Shiek Aminu Daurawa is commander at Kano State Hisba board, which enforces Islamic law in the state. His organization works with the group called the Voice of Widows, Divorcees and Orphans of Nigeria, or VOWAN to find potential husbands.
Daurwawa said the process is relatively simple: any man who wants to marry any of the divorcees will have to fill out a form stating his name, age, state of origin, occupation, and marital status. He will also need to state where he stays, the number of children, if any, his health status, the complexion and overall appearance of the divorcee, and reasons for wanting to marry.
The form requires a passport photo, and the signature of three witnesses, one of whom must be the head of a neighborhood ward. They must attest to the applicant’s good conduct and his ability to support a family.
Daurawa said if there is a match, the couple will arrange to meet each other and to discuss issues of mutual interest.
A divorcee trained as a tailor receives a sewing machine as a gift from the Directorate of Employment in Kano. (photo courtesy of VOWAN)
If they want to go ahead and marry, they will inform marriage counsellors at the board and assure them in writing that the decision was made without undue influence or duress.
He said this is so because in Islam there is no compulsion in marriage for either the man or woman.
Daurawa said after the board grants its approval, the couple will choose the date and place they’ll be married, which could include the mosque or even the Hisba board.
After the marriage, the Hisba board will visit their home every three months to find out how the couple are faring and give advice when necessary.
Daurawa said the board is also working to set rules that make divorce difficult. For instance, if a couple has children and the husband calls for a legal end to the marriage, he may have to vacate the house and pay a large monthly alimony.
Hisba and its partner VOWAN – the Voice of Widows, Divorcees and Orphans of Nigeria -- see the project as a success.
But it’s not the only effort sponsored by the women’s group to improve the lives of Muslim women in the region.
Today, VOWAN’s executive director Hajia Atine Abdullahi Abdullahi is in her office along busy Maiduguri road in Kano State’s Tarauni Local Government area.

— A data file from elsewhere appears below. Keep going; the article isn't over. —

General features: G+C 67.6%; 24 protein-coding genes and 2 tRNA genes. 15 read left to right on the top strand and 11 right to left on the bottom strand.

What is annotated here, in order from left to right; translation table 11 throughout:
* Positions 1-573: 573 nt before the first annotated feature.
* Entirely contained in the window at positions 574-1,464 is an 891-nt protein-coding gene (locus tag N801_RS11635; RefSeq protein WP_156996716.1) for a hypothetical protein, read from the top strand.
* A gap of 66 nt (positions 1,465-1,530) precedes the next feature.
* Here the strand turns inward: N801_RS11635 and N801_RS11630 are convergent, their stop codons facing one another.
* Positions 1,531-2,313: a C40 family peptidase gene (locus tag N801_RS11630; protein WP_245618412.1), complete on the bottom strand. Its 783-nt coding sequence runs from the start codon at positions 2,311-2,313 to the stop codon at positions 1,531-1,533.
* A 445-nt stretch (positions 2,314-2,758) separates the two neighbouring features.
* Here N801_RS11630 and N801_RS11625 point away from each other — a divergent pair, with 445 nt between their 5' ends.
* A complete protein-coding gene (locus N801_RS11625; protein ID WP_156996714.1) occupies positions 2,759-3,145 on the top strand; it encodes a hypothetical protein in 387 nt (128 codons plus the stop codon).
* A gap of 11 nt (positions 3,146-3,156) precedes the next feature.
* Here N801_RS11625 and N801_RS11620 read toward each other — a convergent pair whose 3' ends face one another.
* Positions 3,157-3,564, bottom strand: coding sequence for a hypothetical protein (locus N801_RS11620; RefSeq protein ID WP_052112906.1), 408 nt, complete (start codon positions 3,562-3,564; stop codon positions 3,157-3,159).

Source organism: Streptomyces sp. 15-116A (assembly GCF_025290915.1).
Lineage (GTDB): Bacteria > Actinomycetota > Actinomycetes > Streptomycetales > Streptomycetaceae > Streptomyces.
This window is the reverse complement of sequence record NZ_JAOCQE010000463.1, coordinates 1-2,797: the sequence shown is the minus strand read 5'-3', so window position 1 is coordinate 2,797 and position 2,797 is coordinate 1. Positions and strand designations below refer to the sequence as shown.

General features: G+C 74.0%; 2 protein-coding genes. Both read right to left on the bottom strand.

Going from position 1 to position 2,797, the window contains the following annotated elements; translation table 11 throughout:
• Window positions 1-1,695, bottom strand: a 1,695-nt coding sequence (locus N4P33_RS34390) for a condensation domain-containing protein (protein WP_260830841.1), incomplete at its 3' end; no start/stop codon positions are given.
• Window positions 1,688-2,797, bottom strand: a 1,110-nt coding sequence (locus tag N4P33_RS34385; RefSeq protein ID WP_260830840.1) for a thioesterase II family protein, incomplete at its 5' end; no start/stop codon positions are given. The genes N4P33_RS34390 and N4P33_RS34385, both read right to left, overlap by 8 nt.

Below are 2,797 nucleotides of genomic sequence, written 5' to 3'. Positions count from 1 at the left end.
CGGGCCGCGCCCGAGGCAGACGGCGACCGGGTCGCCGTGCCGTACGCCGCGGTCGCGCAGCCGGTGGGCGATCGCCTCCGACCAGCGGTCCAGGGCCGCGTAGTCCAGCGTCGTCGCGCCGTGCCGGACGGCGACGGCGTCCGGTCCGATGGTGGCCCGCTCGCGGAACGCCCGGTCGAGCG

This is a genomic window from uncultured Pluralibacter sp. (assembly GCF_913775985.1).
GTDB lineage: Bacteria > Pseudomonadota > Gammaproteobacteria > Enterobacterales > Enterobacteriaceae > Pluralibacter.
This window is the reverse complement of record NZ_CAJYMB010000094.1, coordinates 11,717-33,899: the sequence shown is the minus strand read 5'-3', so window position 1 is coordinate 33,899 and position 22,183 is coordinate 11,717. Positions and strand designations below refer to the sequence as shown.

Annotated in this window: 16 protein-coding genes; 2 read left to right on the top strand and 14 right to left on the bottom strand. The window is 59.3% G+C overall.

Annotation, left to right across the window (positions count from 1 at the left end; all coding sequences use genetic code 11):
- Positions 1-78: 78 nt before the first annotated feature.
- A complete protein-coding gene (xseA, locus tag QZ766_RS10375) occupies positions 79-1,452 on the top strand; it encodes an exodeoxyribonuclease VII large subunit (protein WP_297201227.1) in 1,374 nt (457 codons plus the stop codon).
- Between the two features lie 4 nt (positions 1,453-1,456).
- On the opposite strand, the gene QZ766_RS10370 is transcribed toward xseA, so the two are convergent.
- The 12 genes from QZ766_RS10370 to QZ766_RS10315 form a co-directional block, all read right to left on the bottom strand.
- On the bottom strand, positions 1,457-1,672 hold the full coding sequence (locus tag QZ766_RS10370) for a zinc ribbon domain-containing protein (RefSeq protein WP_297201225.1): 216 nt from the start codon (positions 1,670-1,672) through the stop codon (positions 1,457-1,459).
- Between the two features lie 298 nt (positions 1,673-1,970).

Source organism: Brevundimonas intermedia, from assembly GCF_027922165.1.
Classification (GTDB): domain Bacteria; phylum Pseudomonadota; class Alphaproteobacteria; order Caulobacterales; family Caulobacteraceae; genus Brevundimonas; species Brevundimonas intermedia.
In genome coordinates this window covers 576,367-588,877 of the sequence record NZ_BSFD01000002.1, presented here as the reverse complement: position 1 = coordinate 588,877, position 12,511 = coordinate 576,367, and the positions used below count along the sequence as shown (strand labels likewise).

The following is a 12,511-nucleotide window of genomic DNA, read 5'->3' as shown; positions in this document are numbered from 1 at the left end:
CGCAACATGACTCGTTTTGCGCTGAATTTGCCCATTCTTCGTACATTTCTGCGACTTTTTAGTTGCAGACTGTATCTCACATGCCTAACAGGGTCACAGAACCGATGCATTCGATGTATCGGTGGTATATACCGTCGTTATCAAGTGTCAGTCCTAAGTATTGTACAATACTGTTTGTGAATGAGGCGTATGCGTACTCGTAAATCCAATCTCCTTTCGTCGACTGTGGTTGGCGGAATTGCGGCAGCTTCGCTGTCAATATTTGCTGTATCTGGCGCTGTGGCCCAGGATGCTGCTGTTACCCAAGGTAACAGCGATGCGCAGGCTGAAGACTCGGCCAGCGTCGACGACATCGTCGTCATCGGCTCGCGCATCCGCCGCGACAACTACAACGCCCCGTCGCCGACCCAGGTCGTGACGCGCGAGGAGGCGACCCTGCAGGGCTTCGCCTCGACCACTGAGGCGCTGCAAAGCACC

A large number of women have come to seek assistance in one form or the other.
VOWAN's president Atine Abdullahi (photo courtesy of VOWAN)
She said women have many problems, the most important of which is a lack of education. As a result, if they get divorced, they have hardly any skills to earn a living. She says women have been relegated to the background in northen Nigeria for a long time now.
Abdullahi said that’s why she formed the association, which started in a mosque during the 2003 Ramadan [fasting] period.
Presently, the it has over 800,000 registered members in Kano State.
She said her group partners with the Directorate of Employment to offer skills training to the women. They can choose to learn a number of trades, including hair dressing, tailoring and knitting, interior decoration, video coverage, and carpentry.
Abdullahi said over 500 members have graduated from such vocational training programs and have set up their own small scale businesses from credit facilities provided by the effort.
Mallama Khadija Sani is mother of two and a divorcee. She lives in Ungwa Uku section of Tarauni local Government Area of Kano with her children.
Khadija said she registered and was trained as a hairdresser. After the training, she got a loan of N150,000;00--about $1000 US--to start a hair salon.
The business is paying her bills and she is living comfortably, but she still wants to marry again.
Atine Abdullahi said Khadija’s issue and that for many other divorcees is a big concern. Marriage seems to have been neglected. Divorce is on the increase. She said men just divorce their wife or wives, leaving them with children and not worrying about how she will care for them. Divorcees are left with the burden of raising the children and are totally neglected by their ex-husbands.
Many husbands do not pay alimony. As a result, many single-parent homes headed by divorced women barely make ends meet. She said the situation makes it hard for many women to raise children, who without adequate support or parental supervision, risk becoming – as she puts it – miscreants or prostitutes in an effort to survive.
According to the Inter-Press Service, a study conducted by Kano State’s attorney general in 2006 Kano State's justice ministry found that over 80 percent of marriages in the state were not stable.
The report attributed the problem in part to a failure of the couple to communicate and the failure of husbands to allow their wives to finish their education.